For all his embrace of whiz-bang moviemaking technology, Robert Zemeckis remains loyal to his roots: once a Beatlemaniac, always a Beatlemaniac. More than three decades after his directorial debut, the Fab Four-obsessed comedy "I Wanna Hold Your Hand," the man is returning to the same musical territory with a 3-D performance-capture adaptation of the classic cartoon movie, "Yellow Submarine."
Zemeckis wants Paul McCartney and Ringo Starr to return to that trippy, underwater territory as well, MTV News has exclusively learned.
"We haven't gotten the word yet on the two surviving Beatles, whether they're interested in doing it or not," the director said during an interview with our own Josh Horowitz.
Simply put, that's a wacky – and, obviously, amazing! – idea. Even if we're not entirely sure what he means. Does he intend to have Paul and Ringo don those skintight mo-cap body suits and dance around a green screen? Or is the concept to have other actors portray the musicians, while the remaining Beatles provide their voices? And where in all of this would John Lennon and George Harrison fit?
All we know now is that Paul and Ringo are Zemeckis' first choices. "Of course it would be," he said.
The funny thing is that in the 1968 cartoon original, other actors provided the Beatles voices, with the boys from Liverpool only showing up at the end. The story follows animated Beatles as they shove off to Pepperland to defeat the Blue Meanies.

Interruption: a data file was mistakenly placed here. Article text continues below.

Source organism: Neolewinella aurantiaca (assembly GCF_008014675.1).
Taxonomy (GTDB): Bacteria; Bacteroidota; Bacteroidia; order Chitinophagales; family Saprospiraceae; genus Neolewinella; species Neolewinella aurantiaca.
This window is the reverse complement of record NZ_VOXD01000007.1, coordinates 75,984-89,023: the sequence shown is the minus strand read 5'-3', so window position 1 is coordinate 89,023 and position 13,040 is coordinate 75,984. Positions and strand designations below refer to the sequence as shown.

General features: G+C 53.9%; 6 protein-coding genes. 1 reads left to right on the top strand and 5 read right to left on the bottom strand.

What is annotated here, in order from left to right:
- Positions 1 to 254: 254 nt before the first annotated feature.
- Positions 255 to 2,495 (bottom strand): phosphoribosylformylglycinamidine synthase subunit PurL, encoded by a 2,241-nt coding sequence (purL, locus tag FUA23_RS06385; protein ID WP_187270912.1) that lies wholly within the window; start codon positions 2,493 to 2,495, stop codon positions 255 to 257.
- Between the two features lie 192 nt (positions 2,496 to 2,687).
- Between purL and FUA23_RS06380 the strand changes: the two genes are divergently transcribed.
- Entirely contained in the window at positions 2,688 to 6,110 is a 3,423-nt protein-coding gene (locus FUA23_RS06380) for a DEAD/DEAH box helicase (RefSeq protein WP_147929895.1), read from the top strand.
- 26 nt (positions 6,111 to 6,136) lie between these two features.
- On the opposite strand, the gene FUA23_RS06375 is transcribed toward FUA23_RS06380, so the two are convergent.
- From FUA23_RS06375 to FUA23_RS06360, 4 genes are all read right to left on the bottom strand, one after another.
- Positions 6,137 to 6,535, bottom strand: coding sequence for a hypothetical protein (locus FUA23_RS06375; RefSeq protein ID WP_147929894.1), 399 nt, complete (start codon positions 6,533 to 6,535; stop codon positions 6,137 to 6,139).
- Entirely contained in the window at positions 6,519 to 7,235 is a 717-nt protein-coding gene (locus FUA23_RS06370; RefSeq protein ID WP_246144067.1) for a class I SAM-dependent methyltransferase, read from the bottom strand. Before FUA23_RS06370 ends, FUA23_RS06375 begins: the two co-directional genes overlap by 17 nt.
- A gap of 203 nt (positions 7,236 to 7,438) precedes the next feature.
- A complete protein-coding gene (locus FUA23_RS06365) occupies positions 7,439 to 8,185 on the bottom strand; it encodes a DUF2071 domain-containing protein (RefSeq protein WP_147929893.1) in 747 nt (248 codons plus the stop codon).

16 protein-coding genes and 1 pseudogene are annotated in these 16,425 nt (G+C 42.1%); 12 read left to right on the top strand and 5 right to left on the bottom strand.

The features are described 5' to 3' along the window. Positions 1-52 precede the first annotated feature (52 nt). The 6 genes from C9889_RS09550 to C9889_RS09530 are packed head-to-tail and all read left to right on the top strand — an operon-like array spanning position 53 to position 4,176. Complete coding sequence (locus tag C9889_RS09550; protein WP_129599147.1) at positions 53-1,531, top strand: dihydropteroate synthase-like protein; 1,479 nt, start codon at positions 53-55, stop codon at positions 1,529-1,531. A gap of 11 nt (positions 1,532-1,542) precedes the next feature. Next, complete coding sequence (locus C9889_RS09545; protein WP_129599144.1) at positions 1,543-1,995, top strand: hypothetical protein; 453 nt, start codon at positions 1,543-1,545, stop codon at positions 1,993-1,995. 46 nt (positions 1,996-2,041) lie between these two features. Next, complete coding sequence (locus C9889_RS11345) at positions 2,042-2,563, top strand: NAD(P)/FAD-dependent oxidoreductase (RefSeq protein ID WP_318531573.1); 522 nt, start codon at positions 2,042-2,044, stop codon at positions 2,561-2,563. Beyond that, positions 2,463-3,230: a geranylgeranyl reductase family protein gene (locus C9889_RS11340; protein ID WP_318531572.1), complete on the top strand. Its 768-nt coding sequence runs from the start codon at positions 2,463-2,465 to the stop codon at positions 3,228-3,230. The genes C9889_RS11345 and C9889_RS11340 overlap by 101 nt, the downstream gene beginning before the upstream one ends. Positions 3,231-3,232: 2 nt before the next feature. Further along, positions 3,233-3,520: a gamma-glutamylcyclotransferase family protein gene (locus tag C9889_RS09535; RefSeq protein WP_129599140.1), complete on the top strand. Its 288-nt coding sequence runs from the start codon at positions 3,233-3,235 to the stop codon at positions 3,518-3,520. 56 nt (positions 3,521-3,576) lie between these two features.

"I think it's a perfect example of a movie that can be re-envisioned in the digital cinema and be absolutely beyond spectacular," said Zemeckis, who's in the middle of writing the script and plans to direct the picture. "I call it, 'Yellow Submarine: The Digital Trip!' "
Make that a return flight. And, who knows, Zemeckis joked that he might even return to his first picture, now that he's got some crazy powerful tech tools in his directorial toolbox.
"The Beatles have always been a great source of inspiration for me," he said. "There's a shot at the end of 'I Wanna Hold Your Hand' that this new technology could improve actually."